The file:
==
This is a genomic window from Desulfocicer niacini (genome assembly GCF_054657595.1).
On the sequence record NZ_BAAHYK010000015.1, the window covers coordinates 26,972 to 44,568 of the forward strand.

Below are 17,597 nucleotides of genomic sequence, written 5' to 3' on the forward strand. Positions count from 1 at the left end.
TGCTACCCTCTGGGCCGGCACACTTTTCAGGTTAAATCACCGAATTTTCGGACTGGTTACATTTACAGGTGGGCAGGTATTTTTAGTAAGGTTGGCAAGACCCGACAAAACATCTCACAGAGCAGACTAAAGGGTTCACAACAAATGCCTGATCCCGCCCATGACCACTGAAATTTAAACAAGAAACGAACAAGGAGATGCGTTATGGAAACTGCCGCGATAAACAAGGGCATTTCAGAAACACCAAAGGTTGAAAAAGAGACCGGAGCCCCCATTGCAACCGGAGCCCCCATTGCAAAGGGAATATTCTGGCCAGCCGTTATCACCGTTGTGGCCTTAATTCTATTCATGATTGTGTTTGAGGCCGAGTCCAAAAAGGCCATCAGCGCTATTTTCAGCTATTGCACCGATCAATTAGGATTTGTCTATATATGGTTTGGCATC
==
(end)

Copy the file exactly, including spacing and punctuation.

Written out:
This is a genomic window from Desulfocicer niacini (genome assembly GCF_054657595.1).
On the sequence record NZ_BAAHYK010000015.1, the window covers coordinates 26,972 to 44,568 of the forward strand.

Below are 17,597 nucleotides of genomic sequence, written 5' to 3' on the forward strand. Positions count from 1 at the left end.
TGCTACCCTCTGGGCCGGCACACTTTTCAGGTTAAATCACCGAATTTTCGGACTGGTTACATTTACAGGTGGGCAGGTATTTTTAGTAAGGTTGGCAAGACCCGACAAAACATCTCACAGAGCAGACTAAAGGGTTCACAACAAATGCCTGATCCCGCCCATGACCACTGAAATTTAAACAAGAAACGAACAAGGAGATGCGTTATGGAAACTGCCGCGATAAACAAGGGCATTTCAGAAACACCAAAGGTTGAAAAAGAGACCGGAGCCCCCATTGCAACCGGAGCCCCCATTGCAAAGGGAATATTCTGGCCAGCCGTTATCACCGTTGTGGCCTTAATTCTATTCATGATTGTGTTTGAGGCCGAGTCCAAAAAGGCCATCAGCGCTATTTTCAGCTATTGCACCGATCAATTAGGATTTGTCTATATATGGTTTGGCATC